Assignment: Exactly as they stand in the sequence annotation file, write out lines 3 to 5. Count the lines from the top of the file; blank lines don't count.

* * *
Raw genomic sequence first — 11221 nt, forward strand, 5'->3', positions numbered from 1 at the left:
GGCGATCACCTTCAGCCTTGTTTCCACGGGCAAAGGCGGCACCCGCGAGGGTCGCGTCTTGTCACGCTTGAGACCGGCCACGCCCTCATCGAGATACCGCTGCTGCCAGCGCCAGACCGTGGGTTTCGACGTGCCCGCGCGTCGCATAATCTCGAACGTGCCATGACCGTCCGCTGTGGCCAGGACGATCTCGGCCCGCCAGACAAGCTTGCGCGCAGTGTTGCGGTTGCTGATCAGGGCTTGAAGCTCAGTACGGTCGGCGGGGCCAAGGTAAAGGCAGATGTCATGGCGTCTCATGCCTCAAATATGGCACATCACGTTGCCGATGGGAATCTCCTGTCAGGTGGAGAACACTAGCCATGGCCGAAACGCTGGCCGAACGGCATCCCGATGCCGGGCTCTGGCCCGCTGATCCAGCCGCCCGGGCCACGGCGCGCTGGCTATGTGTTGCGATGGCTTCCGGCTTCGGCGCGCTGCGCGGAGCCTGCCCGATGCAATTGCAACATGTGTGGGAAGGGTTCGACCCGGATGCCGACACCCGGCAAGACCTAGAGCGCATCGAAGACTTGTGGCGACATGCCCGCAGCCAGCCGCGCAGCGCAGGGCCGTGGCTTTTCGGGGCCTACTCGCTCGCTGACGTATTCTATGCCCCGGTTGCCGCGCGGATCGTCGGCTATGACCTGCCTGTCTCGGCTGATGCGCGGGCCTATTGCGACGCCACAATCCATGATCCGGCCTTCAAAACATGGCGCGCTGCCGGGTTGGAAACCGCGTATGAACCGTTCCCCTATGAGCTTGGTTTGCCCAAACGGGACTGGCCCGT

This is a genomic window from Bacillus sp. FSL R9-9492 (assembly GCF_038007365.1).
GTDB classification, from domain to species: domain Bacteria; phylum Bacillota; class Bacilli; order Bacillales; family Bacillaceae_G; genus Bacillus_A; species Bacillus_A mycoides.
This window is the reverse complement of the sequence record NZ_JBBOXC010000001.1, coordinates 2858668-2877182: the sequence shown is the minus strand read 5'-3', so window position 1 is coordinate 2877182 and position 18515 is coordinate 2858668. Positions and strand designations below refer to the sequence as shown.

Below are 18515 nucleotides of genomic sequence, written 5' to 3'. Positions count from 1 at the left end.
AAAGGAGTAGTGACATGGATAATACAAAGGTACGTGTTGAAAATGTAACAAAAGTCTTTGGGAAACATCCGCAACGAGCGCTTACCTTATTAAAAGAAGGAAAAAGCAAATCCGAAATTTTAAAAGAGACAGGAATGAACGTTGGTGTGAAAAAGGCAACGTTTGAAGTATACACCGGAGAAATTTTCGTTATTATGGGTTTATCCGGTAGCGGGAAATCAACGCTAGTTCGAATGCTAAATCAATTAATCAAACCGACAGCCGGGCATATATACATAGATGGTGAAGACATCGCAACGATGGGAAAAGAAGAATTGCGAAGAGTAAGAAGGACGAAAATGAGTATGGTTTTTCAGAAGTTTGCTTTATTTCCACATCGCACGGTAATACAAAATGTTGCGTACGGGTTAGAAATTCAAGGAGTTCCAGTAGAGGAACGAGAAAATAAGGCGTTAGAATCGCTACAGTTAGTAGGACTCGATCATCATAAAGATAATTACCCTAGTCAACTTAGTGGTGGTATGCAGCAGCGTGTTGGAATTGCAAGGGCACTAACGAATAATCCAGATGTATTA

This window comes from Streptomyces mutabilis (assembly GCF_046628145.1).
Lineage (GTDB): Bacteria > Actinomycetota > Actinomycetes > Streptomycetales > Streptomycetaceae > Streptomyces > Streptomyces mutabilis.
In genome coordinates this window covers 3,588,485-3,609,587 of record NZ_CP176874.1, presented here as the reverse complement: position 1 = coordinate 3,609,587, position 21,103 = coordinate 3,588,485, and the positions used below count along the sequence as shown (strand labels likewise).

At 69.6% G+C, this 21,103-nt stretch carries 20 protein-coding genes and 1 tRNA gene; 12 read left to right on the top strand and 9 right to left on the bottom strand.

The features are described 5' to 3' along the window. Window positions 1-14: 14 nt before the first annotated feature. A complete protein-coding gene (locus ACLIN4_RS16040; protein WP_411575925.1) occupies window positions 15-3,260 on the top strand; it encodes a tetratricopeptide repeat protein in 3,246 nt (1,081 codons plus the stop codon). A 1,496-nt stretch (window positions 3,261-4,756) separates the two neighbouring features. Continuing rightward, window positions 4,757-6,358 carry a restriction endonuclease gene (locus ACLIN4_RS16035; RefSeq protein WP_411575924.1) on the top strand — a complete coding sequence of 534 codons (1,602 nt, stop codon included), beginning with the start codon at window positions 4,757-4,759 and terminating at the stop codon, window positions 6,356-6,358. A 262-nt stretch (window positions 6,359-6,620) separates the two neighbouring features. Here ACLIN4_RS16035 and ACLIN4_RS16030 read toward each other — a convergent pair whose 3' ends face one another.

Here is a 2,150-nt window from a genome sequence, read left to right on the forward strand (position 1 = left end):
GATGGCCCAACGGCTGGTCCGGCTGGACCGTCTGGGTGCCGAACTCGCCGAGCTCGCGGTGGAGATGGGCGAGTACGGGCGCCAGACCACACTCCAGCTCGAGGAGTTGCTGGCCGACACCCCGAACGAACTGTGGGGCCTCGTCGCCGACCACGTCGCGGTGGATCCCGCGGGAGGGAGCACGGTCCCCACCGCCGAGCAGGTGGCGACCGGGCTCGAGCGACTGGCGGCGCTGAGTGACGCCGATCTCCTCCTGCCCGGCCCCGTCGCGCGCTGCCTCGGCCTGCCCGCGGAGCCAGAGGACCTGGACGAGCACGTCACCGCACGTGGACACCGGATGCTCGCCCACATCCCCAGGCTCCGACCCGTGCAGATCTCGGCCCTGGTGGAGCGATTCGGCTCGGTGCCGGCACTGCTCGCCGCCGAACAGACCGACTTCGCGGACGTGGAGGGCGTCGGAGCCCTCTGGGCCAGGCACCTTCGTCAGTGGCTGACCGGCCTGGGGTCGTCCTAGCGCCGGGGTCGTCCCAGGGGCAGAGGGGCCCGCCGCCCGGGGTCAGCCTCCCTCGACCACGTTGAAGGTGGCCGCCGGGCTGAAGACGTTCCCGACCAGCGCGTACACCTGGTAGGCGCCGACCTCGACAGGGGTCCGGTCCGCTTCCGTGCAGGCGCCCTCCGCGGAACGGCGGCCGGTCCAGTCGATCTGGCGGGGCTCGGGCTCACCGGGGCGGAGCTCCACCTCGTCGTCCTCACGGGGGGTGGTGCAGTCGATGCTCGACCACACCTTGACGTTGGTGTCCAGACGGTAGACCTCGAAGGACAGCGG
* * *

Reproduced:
This is a genomic window from Bacillus sp. FSL R9-9492 (assembly GCF_038007365.1).
GTDB classification, from domain to species: domain Bacteria; phylum Bacillota; class Bacilli; order Bacillales; family Bacillaceae_G; genus Bacillus_A; species Bacillus_A mycoides.
This window is the reverse complement of the sequence record NZ_JBBOXC010000001.1, coordinates 2858668-2877182: the sequence shown is the minus strand read 5'-3', so window position 1 is coordinate 2877182 and position 18515 is coordinate 2858668. Positions and strand designations below refer to the sequence as shown.